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Asian Americans Fastest-growing Racial Group and a Rising Political Constituency


Asian Americans Fastest-growing Racial Group and a Rising Political Constituency

UC Riverside political scientist co-authors book about the political behavior of the fastest-growing minority group in the United States.

(November 3, 2011)

Karthick RamakrishnanEnlarge

Karthick Ramakrishnan

RIVERSIDE, Calif. – Numbering more than 15 million, Asian Americans are the fastest-growing racial group in the United States and achieve higher levels of education and income than any other group. Yet they continue to be overlooked as a growing political constituency, according to Karthick Ramakrishnan, associate professor of political science at the University of California, Riverside, who has co-authored a new book about Asian American political behavior.

“Asian American Political Participation: Emerging Constituents and Their Political Identities,” published this month by the Russell Sage Foundation, is based on data from the groundbreaking, multilingual 2008 National Asian American Survey of more than 5,000 Chinese, Indian, Vietnamese, Korean, Filipino, and Japanese Americans. Ramakrishnan and book co-authors Janelle Wong of the University of Southern California, Taeku Lee of UC Berkeley and Jane Junn of the University of Southern California conducted that study.

“There are a lot of assumptions made in the news media about how Asian Americans vote, without any good survey data to provide support for anecdotal evidence,” Ramakrishnan said. “For instance, there was widespread speculation during the 2008 primaries that racial prejudice was a major factor that explained why Asian Americans voted in such low numbers for Obama. We analyzed our survey data and found that racial considerations played a very minor role.”

The book also shows that, contrary to the fears of commentators, the involvement of Asian Americans in home-country politics is not a drag on their involvement in U.S. civic or political life. “In fact, we find that people involved in their home countries are also more active in U.S. politics,” Ramakrishnan noted.

Between 2000 and 2010, the Asian American population grew faster than any other racial group, at a rate of 46 percent, compared to a 10 percent growth rate for the overall U.S. population. They are also an important and growing political constituency, Ramakrishnan pointed out, as 600,000 new Asian American voters entered the electorate in 2008.

“The importance of Asian Americans is felt, not only nationally but also in various states and localities, including over-50 percent growth in such politically important states such as Florida and Texas,” he explained. “Today, more than 600 municipalities and a large number of Congressional Districts – 103 out of 435 – have Asian American residents above the 5 percent threshold. Given the rapidly growing and changing Asian American population, there is a pressing need to know about their policy preferences, political attitudes, and participation.”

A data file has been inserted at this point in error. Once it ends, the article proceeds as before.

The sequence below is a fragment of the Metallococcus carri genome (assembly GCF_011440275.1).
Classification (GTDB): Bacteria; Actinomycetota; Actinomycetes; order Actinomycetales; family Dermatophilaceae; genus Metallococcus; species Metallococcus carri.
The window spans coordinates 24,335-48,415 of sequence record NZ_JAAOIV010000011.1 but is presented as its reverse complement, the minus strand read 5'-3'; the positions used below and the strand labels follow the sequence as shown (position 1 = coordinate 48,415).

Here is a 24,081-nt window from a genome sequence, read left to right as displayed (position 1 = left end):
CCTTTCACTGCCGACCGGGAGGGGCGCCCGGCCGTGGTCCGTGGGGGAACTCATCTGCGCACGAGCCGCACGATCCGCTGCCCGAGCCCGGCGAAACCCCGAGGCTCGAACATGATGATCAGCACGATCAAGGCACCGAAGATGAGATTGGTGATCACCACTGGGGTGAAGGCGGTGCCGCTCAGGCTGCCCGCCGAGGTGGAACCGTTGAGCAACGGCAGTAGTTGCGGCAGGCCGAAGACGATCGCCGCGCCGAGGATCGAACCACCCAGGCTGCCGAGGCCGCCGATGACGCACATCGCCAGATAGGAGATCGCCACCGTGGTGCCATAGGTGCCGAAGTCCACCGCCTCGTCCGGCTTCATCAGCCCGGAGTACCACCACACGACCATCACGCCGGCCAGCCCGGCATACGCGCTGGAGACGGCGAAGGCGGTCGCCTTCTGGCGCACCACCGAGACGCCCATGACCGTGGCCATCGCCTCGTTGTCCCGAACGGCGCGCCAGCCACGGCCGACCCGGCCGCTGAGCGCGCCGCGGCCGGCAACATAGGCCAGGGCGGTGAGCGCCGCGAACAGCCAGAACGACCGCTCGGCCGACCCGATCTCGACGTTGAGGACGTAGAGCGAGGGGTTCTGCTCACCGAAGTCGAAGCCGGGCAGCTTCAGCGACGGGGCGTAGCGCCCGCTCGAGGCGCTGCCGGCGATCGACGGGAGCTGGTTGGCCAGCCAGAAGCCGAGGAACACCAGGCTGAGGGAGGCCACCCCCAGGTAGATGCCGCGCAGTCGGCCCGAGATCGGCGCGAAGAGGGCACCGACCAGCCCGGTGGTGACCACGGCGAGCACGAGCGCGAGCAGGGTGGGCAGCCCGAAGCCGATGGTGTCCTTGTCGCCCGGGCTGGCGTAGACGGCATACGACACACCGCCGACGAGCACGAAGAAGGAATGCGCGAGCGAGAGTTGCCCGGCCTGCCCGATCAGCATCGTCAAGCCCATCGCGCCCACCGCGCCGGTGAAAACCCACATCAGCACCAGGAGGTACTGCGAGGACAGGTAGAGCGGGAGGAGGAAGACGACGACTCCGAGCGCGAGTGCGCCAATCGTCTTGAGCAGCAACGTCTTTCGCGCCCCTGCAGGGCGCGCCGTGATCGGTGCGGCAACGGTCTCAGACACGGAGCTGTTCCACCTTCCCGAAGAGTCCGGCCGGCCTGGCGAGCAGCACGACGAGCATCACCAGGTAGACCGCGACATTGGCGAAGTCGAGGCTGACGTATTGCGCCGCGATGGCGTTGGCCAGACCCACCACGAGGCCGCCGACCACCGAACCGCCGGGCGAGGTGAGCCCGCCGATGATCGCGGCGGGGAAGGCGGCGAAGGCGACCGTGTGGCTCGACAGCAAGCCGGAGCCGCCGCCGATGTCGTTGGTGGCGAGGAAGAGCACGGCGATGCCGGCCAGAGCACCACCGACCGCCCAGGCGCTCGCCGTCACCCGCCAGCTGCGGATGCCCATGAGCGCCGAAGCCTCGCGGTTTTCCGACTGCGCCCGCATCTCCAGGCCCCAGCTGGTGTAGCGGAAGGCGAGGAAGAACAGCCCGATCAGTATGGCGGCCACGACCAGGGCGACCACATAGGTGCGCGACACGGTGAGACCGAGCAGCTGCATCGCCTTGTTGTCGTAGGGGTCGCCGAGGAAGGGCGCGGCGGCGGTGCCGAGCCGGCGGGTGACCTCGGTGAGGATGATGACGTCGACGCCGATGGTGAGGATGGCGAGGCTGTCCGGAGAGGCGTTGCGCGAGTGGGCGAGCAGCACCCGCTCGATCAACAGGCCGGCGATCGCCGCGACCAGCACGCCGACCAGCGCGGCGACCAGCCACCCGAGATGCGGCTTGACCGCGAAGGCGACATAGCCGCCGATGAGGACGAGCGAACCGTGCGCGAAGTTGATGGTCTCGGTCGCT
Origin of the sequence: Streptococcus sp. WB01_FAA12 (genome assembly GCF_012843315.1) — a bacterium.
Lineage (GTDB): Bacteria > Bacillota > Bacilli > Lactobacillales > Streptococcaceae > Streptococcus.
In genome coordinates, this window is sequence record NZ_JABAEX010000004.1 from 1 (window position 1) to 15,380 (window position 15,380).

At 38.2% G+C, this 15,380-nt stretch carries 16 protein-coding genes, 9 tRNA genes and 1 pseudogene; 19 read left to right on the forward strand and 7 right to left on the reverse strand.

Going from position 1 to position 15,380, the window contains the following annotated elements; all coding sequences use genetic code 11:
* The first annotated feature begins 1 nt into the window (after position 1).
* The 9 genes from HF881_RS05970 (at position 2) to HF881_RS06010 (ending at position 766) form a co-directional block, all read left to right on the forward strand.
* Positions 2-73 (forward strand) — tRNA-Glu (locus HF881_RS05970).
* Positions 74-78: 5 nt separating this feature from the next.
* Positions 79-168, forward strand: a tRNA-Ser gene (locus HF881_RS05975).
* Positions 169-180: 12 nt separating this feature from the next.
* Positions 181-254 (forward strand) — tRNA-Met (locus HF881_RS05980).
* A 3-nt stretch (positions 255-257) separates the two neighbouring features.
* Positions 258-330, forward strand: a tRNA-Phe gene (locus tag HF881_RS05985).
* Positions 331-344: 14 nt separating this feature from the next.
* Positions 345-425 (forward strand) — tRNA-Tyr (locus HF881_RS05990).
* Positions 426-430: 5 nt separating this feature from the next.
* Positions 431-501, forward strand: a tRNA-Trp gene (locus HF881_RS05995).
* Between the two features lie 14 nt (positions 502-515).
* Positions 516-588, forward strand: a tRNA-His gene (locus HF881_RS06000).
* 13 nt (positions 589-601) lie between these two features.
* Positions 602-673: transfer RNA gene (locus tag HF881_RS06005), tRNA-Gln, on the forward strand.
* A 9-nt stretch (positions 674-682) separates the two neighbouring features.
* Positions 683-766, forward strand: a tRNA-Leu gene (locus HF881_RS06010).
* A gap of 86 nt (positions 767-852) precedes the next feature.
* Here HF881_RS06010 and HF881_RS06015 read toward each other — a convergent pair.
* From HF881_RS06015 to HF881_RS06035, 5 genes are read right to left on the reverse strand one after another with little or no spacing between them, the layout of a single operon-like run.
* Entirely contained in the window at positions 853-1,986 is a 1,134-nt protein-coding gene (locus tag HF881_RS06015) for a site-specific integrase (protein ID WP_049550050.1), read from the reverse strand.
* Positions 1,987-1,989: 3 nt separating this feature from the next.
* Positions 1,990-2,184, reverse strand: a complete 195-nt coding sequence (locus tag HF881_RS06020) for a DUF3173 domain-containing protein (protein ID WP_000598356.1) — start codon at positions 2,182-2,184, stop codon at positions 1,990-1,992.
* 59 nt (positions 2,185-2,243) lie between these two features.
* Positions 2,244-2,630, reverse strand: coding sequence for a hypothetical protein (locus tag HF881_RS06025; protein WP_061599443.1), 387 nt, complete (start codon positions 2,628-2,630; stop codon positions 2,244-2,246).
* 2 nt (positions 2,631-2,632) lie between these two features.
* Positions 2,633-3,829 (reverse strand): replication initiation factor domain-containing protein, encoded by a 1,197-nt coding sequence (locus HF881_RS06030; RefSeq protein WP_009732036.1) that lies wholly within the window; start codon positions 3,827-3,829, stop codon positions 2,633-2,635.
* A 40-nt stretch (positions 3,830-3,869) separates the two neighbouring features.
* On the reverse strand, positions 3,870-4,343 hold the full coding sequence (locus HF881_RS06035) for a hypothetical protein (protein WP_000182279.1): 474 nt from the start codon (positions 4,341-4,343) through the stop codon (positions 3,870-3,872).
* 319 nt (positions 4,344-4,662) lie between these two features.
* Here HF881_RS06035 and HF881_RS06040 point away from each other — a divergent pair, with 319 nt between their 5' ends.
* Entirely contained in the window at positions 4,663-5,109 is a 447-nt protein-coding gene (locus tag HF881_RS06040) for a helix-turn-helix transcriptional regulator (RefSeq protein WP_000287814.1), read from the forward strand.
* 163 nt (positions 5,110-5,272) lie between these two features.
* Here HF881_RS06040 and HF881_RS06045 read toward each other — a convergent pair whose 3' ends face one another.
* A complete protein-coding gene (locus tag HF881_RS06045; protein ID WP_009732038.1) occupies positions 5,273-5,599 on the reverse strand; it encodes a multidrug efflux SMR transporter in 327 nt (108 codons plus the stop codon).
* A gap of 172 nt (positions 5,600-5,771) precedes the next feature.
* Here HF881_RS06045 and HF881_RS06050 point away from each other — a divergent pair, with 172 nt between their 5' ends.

Native-born Asians have higher rates of voting, making political contributions, contacting government officials, and working with others to solve a community problem than immigrant Asians, particularly recent adult arrivals who were socialized outside the United States, according to the authors. The exception is protest activity — which is higher among immigrants who maintain connections abroad.

Chinese Americans have significantly higher levels of educational attainment than Japanese Americans, but Japanese Americans are far more likely to vote and make political contributions. Vietnamese Americans, with the lowest levels of education and income, vote and engage in protest politics more than any other group, the authors found.

Political activity is strongly related to party identification, the researchers concluded. But, most Asian Americans have not yet made up their mind on the parties, making them ripe for political outreach.
Among those who have made up their mind, Democrats outnumber Republicans by more than a 2-to-1 margin.

“The very clear preference for the Democratic Party among party identifiers is something that isn't well known,” Ramakrishnan said. “The high level of support for universal health care, even among Vietnamese Americans who are Republican identifiers, was surprising. Our survey shows that even those Asian Americans who are very active in politics are not getting many requests to volunteer or donate by the main political parties and candidates. This is a missed opportunity for the political system.”

The Russell Sage Foundation is the principal American foundation devoted exclusively to research in the social sciences. Located in New York City, it is a research center, a funding source for studies by scholars at other academic and research institutions, and an active member of the nation’s social science community. The Foundation also publishes, under its own imprint, the books that derive from the work of its grantees and Visiting Scholars. It is best known for its support for research programs on low-wage work, social inequality, immigration, and behavioral economics.

The University of California, Riverside (www.ucr.edu) is a doctoral research university, a living laboratory for groundbreaking exploration of issues critical to Inland Southern California, the state and communities around the world. Reflecting California's diverse culture, UCR's enrollment has exceeded 21,000 students. The campus opened a medical school in 2013 and has reached the heart of the Coachella Valley by way of the UCR Palm Desert Center. The campus has an annual statewide economic impact of more than $1 billion.

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